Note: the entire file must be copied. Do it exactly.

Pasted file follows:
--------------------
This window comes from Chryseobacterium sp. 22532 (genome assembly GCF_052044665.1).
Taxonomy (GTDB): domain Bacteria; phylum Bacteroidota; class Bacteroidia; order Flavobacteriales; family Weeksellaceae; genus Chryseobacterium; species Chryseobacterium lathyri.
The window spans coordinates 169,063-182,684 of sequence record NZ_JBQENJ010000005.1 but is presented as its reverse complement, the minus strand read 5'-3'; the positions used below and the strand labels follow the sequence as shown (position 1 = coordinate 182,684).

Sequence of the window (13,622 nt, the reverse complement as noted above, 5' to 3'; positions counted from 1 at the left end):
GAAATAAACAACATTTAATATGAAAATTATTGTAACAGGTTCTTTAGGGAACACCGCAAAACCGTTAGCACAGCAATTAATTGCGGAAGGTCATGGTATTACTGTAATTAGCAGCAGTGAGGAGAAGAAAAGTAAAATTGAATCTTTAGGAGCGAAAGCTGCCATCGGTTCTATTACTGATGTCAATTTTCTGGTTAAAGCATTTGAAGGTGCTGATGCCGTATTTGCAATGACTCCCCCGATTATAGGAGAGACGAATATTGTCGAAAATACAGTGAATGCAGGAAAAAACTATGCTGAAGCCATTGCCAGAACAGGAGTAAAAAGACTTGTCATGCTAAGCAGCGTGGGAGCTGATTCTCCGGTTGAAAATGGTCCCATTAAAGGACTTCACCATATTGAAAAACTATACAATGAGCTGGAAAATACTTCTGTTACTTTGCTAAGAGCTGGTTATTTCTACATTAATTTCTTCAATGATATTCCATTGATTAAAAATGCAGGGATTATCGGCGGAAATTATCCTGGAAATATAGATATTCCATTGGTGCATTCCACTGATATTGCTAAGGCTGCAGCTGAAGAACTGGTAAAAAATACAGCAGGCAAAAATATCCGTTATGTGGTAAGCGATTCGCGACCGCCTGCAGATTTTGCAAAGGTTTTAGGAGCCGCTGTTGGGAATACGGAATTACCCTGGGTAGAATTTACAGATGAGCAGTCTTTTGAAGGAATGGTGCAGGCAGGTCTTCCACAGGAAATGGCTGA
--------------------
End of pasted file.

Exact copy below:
This window comes from Chryseobacterium sp. 22532 (genome assembly GCF_052044665.1).
Taxonomy (GTDB): domain Bacteria; phylum Bacteroidota; class Bacteroidia; order Flavobacteriales; family Weeksellaceae; genus Chryseobacterium; species Chryseobacterium lathyri.
The window spans coordinates 169,063-182,684 of sequence record NZ_JBQENJ010000005.1 but is presented as its reverse complement, the minus strand read 5'-3'; the positions used below and the strand labels follow the sequence as shown (position 1 = coordinate 182,684).

Sequence of the window (13,622 nt, the reverse complement as noted above, 5' to 3'; positions counted from 1 at the left end):
GAAATAAACAACATTTAATATGAAAATTATTGTAACAGGTTCTTTAGGGAACACCGCAAAACCGTTAGCACAGCAATTAATTGCGGAAGGTCATGGTATTACTGTAATTAGCAGCAGTGAGGAGAAGAAAAGTAAAATTGAATCTTTAGGAGCGAAAGCTGCCATCGGTTCTATTACTGATGTCAATTTTCTGGTTAAAGCATTTGAAGGTGCTGATGCCGTATTTGCAATGACTCCCCCGATTATAGGAGAGACGAATATTGTCGAAAATACAGTGAATGCAGGAAAAAACTATGCTGAAGCCATTGCCAGAACAGGAGTAAAAAGACTTGTCATGCTAAGCAGCGTGGGAGCTGATTCTCCGGTTGAAAATGGTCCCATTAAAGGACTTCACCATATTGAAAAACTATACAATGAGCTGGAAAATACTTCTGTTACTTTGCTAAGAGCTGGTTATTTCTACATTAATTTCTTCAATGATATTCCATTGATTAAAAATGCAGGGATTATCGGCGGAAATTATCCTGGAAATATAGATATTCCATTGGTGCATTCCACTGATATTGCTAAGGCTGCAGCTGAAGAACTGGTAAAAAATACAGCAGGCAAAAATATCCGTTATGTGGTAAGCGATTCGCGACCGCCTGCAGATTTTGCAAAGGTTTTAGGAGCCGCTGTTGGGAATACGGAATTACCCTGGGTAGAATTTACAGATGAGCAGTCTTTTGAAGGAATGGTGCAGGCAGGTCTTCCACAGGAAATGGCTGA